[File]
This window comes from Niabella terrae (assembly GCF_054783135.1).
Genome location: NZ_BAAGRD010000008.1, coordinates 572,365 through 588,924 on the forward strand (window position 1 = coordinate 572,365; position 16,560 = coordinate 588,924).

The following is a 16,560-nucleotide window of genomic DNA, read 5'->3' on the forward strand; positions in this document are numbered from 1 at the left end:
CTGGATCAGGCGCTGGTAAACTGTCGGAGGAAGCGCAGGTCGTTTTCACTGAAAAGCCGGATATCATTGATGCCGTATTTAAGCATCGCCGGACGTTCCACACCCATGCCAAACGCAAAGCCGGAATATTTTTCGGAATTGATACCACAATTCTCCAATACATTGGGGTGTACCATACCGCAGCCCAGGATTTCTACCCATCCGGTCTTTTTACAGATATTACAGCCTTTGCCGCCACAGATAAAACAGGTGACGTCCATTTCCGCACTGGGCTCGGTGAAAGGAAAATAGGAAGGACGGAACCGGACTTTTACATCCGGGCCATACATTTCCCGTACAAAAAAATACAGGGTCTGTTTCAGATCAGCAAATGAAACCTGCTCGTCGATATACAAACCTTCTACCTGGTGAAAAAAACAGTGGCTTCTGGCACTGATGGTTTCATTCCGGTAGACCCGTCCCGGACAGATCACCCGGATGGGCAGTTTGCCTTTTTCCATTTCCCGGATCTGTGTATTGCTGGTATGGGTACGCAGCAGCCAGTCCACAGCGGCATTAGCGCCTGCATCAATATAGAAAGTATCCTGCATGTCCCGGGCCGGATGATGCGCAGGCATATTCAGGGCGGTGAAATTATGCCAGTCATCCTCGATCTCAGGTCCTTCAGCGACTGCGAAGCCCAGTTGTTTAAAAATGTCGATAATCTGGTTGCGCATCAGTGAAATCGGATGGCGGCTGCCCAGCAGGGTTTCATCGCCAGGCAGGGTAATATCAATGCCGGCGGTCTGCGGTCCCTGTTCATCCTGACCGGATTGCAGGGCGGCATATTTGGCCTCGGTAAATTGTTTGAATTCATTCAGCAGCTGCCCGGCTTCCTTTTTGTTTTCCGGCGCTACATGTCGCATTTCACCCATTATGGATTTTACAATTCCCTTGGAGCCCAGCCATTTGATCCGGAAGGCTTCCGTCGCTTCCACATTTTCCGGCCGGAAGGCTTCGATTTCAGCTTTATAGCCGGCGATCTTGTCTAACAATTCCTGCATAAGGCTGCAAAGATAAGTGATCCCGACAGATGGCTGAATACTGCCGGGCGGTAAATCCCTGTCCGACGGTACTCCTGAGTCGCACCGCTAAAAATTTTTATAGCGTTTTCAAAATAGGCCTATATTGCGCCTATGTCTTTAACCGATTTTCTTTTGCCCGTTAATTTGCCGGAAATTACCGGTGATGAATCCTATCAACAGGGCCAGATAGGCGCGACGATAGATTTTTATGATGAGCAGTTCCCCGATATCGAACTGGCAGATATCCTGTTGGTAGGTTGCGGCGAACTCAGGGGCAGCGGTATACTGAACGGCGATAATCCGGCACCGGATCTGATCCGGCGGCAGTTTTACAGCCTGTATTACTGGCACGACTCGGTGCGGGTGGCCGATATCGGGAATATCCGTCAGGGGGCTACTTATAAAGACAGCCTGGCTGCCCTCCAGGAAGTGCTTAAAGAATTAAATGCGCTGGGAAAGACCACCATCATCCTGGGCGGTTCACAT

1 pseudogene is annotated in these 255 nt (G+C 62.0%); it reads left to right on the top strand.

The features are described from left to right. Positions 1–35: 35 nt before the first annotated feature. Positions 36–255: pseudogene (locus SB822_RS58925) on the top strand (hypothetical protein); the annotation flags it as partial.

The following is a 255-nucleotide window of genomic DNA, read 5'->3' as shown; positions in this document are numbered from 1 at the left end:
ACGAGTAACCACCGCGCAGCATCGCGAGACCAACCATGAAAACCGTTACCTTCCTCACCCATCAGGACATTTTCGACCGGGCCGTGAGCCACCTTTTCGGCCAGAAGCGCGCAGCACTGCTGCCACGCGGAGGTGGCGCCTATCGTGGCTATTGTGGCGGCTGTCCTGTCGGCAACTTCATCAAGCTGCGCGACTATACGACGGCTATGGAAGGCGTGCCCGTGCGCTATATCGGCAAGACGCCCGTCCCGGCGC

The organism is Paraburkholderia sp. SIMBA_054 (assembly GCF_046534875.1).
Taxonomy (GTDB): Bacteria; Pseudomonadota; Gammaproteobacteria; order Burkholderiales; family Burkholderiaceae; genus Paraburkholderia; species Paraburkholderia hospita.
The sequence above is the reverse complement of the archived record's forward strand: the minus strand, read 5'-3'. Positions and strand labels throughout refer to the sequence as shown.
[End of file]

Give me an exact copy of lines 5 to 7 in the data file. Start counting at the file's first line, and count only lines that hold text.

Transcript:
1 pseudogene is annotated in these 255 nt (G+C 62.0%); it reads left to right on the top strand.

The features are described from left to right. Positions 1–35: 35 nt before the first annotated feature. Positions 36–255: pseudogene (locus SB822_RS58925) on the top strand (hypothetical protein); the annotation flags it as partial.

The following is a 255-nucleotide window of genomic DNA, read 5'->3' as shown; positions in this document are numbered from 1 at the left end: